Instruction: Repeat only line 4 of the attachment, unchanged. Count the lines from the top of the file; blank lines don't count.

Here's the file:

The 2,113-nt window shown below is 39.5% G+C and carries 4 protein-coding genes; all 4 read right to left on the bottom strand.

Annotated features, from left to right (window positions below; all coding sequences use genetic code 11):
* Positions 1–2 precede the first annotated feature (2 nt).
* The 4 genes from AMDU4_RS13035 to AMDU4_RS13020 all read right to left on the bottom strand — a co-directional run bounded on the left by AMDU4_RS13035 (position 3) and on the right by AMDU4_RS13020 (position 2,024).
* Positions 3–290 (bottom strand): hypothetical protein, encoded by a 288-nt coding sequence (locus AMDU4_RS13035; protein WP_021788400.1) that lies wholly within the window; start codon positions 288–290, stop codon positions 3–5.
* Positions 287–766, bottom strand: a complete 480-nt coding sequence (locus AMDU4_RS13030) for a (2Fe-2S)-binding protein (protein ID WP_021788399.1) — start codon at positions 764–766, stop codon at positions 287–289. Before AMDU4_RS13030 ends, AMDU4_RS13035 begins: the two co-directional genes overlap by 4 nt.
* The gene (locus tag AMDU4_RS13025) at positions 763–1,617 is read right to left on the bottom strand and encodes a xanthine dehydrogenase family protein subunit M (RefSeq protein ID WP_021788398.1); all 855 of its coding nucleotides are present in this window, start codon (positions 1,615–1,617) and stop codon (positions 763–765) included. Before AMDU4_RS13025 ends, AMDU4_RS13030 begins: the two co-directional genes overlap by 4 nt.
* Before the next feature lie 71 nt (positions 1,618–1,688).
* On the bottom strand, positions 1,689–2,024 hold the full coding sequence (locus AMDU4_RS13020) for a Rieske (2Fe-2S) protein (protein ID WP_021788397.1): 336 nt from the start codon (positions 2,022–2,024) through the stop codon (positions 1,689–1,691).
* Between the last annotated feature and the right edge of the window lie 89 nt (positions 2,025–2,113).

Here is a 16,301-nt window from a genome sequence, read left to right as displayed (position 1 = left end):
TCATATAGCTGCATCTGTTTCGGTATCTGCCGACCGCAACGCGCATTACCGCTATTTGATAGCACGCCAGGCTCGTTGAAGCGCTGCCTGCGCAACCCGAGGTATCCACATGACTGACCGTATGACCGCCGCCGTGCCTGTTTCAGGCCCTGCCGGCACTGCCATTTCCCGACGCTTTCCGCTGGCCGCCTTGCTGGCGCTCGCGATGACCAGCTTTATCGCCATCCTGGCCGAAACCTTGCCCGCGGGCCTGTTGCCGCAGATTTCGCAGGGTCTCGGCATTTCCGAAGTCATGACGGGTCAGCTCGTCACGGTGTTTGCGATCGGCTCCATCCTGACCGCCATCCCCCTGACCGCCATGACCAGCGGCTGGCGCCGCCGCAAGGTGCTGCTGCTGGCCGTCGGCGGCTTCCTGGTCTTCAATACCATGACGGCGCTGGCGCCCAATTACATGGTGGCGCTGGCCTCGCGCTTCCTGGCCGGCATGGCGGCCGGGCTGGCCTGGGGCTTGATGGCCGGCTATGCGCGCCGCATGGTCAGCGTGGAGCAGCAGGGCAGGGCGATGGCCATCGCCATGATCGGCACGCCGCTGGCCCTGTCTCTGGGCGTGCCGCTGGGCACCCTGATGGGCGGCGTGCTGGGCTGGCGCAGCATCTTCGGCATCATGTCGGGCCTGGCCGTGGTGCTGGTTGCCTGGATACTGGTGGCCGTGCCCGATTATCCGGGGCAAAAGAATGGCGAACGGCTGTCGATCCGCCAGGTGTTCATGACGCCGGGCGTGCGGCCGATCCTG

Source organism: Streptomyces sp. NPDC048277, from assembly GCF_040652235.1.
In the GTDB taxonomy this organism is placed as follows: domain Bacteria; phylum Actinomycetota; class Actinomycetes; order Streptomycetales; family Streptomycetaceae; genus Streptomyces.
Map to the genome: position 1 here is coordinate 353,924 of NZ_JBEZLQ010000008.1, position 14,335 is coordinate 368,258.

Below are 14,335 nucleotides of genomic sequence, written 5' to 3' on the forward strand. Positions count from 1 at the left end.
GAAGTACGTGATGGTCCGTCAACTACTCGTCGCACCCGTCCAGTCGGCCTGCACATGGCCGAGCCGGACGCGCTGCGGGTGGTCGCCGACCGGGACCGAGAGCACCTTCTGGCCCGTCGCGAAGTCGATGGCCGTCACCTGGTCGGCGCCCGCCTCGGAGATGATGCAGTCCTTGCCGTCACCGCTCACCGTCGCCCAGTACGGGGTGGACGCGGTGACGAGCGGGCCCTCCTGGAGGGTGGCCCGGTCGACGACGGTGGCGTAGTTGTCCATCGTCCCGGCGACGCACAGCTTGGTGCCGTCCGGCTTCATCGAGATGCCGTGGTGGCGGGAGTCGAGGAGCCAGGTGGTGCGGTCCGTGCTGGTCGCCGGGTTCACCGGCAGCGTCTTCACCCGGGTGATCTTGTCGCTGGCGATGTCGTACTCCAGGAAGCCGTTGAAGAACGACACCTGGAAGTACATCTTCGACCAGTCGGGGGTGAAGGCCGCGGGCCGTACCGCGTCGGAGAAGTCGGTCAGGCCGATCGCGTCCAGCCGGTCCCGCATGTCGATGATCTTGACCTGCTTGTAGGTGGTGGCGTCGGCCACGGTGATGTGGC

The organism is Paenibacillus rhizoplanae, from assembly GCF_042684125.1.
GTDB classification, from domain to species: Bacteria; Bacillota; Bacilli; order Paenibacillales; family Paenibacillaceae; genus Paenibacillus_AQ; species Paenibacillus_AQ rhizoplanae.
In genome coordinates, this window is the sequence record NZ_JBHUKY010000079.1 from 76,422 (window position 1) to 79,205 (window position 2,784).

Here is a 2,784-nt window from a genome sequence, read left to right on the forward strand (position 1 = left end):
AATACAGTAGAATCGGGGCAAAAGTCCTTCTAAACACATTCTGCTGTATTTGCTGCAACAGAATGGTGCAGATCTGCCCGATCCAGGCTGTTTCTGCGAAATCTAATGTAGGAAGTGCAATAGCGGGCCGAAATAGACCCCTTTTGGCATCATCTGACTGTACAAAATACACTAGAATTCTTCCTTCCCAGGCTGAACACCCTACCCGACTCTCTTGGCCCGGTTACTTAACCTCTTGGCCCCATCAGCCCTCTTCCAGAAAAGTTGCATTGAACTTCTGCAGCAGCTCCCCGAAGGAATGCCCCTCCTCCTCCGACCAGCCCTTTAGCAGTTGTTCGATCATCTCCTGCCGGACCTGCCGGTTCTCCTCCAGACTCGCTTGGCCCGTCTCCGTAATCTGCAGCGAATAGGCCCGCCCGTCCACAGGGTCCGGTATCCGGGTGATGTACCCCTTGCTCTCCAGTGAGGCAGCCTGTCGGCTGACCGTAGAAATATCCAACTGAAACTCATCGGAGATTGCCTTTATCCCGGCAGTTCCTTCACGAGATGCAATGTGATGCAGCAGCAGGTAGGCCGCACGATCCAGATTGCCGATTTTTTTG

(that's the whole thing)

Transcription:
* The 4 genes from AMDU4_RS13035 to AMDU4_RS13020 all read right to left on the bottom strand — a co-directional run bounded on the left by AMDU4_RS13035 (position 3) and on the right by AMDU4_RS13020 (position 2,024).